Thursday, June 25, 2009

Question from Paula - Mary Queen of Scots' accent

Hi – any linguistics experts here?

I wonder what Mary Queen of Scots’ spoken English was actually like after she learned the language while in prison in England? I noticed that in ‘Elizabeth I’ (with Helen Mirren) Mary speaks with a French accent. In ‘Elizabeth – The Golden Age’, she speaks with a Scottish accent. Which do you think is more historically accurate?

Mary did spend her formative years in France, so her English was probably ‘very French’, but on the other hand, one of the English ambassadors who met Mary as an adult, said she had a ‘pretty Scots’ accent. (By the way, how close was the 16th century Scottish language to their neighbors in the south)?

Of course, we’ll never really know how Mary spoke, but I would be interested in others’ opinions nonetheless.


Blogger Kristian said...

I am not a linguist, but when I saw "Elizabeth - The Golden Age" one of the things that left me wondering was Mary's Scottish accent...

I had always assumed that since she spent most of her first 20 of her 45 years (the most formative) in France, that she had a French accent. I'm sure she acquired hints of the Scottish tongue but I can't imagine she would lose all of her French accent.

Accents and linguistic ability vary considerably according to the individual. I have a friends who moved to the US when they were 20 or so - one from England and one from Turkey - and both still have VERY "thick" accents; whereas another friend moved here more recently in her 30's from Argentina and has little or no accent at all.

As far as the movie/program comparison, I have no doubt that Elizabeth I with Helen Mirren is more historically accurate.

I have watched numerous interviews with Michael Hirst, the writer of Elizabeth - The Golden Age, and he has said that he simplifies history in his movies and TV shows for his American audience. He seems to feel that if it isn't obvious, most Americans won't get it. (As an American, I can't argue ;o)

So he makes "creative" changes to history in his writing that he believes will help clarify it: like making the Scots Queen speak with a Scottish accent.

June 26, 2009 9:50 AM  
OpenID entspinster said...

A foreign visitor wrote home that Elizabeth was master of many languages and specified Latin, Greek, French, Italian, Spanish, Dutch, and Scotch. Well, that is how the translation reads. Was Scotch-- presumably the English-like "broad" Scotts, not Scotch Gaelic--really a seperate language? James I seems to have made himself understood-- or am I just assuming that? Might Mary have considered herself to have learned two languages, English and Scotch?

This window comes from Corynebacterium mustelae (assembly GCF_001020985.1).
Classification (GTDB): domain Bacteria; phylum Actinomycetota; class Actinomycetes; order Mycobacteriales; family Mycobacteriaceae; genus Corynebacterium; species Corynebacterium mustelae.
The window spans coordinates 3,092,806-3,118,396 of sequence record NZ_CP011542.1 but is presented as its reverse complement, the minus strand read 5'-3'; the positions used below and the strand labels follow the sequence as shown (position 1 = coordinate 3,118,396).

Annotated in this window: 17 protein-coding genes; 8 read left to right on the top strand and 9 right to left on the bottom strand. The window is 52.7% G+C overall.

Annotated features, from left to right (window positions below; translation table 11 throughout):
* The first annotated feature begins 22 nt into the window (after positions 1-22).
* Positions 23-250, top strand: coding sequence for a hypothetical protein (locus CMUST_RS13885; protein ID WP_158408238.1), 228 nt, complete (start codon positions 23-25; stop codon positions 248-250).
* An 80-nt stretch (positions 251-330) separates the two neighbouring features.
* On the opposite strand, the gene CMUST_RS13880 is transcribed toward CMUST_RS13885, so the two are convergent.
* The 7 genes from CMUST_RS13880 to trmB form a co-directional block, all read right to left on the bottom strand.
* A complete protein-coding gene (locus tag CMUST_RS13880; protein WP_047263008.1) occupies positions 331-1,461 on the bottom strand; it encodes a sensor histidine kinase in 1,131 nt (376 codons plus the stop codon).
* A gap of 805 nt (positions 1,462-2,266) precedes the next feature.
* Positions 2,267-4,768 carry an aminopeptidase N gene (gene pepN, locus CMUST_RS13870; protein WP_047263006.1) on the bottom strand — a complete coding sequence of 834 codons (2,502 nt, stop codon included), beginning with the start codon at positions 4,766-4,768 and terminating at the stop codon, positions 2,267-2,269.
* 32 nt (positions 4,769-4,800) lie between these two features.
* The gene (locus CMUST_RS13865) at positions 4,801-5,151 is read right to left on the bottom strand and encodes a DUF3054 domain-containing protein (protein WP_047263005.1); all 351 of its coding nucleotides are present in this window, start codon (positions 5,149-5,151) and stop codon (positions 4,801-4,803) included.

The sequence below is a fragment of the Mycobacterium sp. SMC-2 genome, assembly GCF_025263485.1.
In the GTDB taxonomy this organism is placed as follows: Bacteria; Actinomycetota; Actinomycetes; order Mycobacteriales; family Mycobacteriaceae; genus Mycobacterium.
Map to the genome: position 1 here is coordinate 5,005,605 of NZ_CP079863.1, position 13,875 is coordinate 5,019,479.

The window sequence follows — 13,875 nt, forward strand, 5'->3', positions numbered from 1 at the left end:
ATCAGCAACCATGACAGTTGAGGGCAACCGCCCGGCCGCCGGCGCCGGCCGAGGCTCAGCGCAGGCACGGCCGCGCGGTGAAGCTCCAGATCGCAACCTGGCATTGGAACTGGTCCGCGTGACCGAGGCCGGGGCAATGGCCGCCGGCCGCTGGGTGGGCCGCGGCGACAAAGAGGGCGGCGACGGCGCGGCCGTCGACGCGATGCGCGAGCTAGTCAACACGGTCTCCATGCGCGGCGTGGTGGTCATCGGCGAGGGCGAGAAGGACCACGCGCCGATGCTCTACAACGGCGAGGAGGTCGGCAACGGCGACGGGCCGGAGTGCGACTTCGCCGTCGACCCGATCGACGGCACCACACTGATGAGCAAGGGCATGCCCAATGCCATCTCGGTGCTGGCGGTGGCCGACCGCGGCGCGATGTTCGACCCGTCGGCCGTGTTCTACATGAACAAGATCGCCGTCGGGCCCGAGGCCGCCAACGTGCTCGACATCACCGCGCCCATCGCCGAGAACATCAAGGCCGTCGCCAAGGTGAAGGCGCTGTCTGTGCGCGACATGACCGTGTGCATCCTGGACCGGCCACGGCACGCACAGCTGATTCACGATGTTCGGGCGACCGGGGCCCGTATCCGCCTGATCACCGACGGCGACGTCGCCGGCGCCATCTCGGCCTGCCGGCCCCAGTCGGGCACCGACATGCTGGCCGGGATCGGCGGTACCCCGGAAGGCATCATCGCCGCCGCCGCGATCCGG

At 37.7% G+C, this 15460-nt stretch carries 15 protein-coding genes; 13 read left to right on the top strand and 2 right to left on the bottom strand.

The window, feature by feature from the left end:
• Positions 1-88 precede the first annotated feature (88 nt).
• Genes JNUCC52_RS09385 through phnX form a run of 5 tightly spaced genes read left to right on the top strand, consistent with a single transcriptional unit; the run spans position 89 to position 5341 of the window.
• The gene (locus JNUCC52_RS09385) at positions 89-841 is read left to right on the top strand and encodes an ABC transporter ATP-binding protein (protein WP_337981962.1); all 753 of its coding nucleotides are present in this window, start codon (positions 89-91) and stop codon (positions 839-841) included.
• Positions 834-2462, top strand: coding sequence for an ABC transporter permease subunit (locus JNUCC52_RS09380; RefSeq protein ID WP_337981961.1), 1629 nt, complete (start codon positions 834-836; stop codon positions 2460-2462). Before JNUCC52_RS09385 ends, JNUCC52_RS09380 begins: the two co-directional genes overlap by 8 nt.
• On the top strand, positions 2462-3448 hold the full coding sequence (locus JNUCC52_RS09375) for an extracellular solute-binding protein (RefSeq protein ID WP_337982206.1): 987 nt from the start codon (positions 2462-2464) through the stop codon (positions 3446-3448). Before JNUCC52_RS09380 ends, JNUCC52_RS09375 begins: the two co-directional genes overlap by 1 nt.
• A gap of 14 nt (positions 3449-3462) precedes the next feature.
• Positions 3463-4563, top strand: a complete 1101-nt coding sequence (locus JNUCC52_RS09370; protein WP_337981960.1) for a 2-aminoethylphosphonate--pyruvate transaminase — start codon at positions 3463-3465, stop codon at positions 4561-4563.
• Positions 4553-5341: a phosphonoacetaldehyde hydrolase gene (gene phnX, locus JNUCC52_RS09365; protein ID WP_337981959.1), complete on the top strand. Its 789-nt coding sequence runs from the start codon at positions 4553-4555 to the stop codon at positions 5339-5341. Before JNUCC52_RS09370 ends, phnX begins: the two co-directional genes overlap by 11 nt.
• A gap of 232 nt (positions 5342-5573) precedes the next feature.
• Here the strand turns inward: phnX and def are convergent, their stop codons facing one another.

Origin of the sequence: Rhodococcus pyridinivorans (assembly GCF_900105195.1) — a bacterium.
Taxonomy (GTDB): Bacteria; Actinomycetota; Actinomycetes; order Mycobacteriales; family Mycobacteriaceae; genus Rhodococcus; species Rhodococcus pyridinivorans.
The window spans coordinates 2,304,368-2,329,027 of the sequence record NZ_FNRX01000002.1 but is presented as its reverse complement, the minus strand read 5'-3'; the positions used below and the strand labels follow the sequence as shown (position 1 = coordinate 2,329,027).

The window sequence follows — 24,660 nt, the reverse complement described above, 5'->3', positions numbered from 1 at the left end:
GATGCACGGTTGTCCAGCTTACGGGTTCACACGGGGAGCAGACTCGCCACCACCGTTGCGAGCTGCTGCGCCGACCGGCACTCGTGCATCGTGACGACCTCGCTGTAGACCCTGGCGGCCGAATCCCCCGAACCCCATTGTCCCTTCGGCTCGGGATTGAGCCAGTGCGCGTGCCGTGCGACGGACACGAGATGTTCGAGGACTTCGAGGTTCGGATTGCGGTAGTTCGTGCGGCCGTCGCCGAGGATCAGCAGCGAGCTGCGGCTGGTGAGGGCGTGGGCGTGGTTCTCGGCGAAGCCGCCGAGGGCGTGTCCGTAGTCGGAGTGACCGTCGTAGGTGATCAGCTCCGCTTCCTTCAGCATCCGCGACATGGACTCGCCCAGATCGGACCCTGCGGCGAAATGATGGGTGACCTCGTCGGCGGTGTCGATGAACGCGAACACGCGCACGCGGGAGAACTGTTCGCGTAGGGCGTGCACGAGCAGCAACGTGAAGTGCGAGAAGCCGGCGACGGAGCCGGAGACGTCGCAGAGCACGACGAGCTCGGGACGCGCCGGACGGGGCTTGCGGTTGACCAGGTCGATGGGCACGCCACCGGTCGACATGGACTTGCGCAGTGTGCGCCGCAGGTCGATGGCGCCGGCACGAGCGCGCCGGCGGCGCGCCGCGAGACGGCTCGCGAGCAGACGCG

June 26, 2009 3:42 PM  
Blogger Lara said...

I came across a few sites on Scots (the relative of English, not the Gaelic language) while I was looking at some stuff related to Margaret Tudor.

There's some good info on the language's history here:

There is a discussion in the section "History of Scots to 1700" about whether is should be considered a dialect of English or a language of its own.

June 27, 2009 10:18 PM  
Anonymous Anonymous said...

i would hope that she had a Scottish accent with a little french lilt. Her mother made sure that she had an entourage of Scottish noble women, one of which was Mary Flemming's mother who was her governess until she had a child by the king of France. she had playmates of around her own age the 4 Marys and her 3 half brothers John,James and Patrick how long these boys stayed with her i am unsure, also she had a monk for her religious education.

she would have, must of heard the Scottish accent everyday as during this time it was impolite if you were in company to have silence, so books were read aloud, music played and sing etc would have gone on everyday all day.

i do agree with Kristian about accents.i have been brought up and have lived in and around the same area all my life but know one when they first meet me know that i am from Yorkshire, but when i go down to London to visit people know i am from up north. that's because my mum didn't like our local accent as she was not from here so as my school pals would say i speak posh.i also have a habit of picking up other people's accents this can be embarrassing as some people can take offence thinking that i am taking the Mickey out of them.

from Lady Hobby

June 30, 2009 1:30 PM  

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